Taxi company says rebate for Proton-Uber conversion politically motivated

Datuk Shamsubahrin Ismail questioned why the Iriz model was picked for the programme, claiming Proton's mini car was unsuitable to serve passengers given its size. — Picture by Siow Saw Feng
Datuk Shamsubahrin Ismail questioned why the Iriz model was picked for the programme, claiming Proton's mini car was unsuitable to serve passengers given its size. — Picture by Siow Saw Feng

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KUALA LUMPUR, Oct 22 ― Putrajaya's plan to subsidise aspiring ride-sharing drivers with a RM4,000 rebate to buy a Proton Iriz is intended to save the ailing national carmaker, Big Blue Taxi Services said today.

Datuk Shamsubahrin Ismail, owner of the taxi company, questioned why the Iriz model was picked for the programme, claiming Proton's mini car was unsuitable to serve passengers given its size.

“The Iriz is not designed to be a taxi. It's too small. How are they supposed to fit people in?” he told reporters here.

The taxi operator also asked how will the government ensure that the car will be used for ride-hailing when Uber and Grab car drivers are not registered with the government.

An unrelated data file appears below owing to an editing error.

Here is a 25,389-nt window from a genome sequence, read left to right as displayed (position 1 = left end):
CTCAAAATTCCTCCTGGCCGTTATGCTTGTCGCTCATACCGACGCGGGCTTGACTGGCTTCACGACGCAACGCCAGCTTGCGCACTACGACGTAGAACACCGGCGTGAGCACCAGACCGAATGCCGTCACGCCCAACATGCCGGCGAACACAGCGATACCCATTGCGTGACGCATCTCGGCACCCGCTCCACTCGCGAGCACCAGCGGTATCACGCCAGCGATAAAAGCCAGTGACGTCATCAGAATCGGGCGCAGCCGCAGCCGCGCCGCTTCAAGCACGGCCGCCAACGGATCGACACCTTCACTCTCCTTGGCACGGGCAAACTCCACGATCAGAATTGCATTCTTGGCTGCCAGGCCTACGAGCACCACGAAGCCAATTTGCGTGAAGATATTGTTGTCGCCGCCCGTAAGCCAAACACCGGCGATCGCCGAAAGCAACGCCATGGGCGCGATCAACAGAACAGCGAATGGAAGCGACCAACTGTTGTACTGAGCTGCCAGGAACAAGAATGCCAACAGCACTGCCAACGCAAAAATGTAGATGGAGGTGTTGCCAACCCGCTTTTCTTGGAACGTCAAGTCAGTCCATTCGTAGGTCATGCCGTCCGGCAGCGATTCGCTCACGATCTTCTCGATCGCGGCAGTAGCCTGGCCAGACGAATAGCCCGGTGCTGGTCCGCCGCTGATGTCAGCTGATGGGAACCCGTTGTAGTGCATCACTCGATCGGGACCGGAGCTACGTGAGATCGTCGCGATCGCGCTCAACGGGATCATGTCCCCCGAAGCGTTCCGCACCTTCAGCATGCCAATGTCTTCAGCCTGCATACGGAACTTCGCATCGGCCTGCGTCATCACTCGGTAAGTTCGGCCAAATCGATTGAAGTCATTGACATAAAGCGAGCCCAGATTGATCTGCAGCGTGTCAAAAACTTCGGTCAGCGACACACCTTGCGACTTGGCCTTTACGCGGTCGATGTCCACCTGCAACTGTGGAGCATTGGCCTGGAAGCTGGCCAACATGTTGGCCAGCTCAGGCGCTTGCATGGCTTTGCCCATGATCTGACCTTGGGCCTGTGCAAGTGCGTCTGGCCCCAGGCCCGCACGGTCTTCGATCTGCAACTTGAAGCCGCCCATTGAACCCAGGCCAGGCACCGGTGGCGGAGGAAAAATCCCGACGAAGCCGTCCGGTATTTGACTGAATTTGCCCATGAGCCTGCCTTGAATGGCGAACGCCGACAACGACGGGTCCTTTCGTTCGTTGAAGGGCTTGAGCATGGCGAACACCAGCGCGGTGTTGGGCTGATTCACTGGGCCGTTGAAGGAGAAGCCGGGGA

“It's not a viable policy,” he said.

During the tabling of Budget 2017 yesterday, Prime Minister Datuk Seri Najib Razak encouraged those in the Bottom 40 (B40) income group to become ride-sharing drivers, such as Uber drivers, and announced the RM4,000 rebate for Proton Iriz purchases and that down payment would be made using the Bantuan Rakyat 1Malaysia (BR1M) government cash aid.

Shamsubahrin claimed the tone of the announcement was a clear indicator of  the government's intention to wipe the taxi industry out in favour of ride-sharing companies.

Pointing to the individual permit to be given to 12,000 cab drivers, the Big Blue Taxi operator owner asked what will happen to the remaining taxi drivers.

“You said you want to transform the taxi industry...but we saw nothing from the budget that was helpful to the taxi industry.

“Instead you promoted the people to drive Uber,” he said.

The Najib administration said it would give out 12,000 individual permits to qualified drivers to free them from the “pajak” system, in which drivers pay operator rent to drive their taxis.

Najib also announced a plan to give each qualified driver a RM5,000 grant to help them buy new cars.

Shamsubahrin said while the initiative may be laudable, most of the policies appeared half-baked.

“There is nothing concrete...if they want to really help and allow us to compete at a level playing field they should regulate Uber's fares as well,” he said.

The San Francisco-based ride sharing platform offers the lowest fares in the industry, but because it is exempted from regulation and capitalise on private vehicles without investing in any assets.

The Land Public Transport Commission (Spad) said it will soon announce a holistic plan that will include the regulation of ride-sharing services, but it is uncertain if this includes regulating fares.

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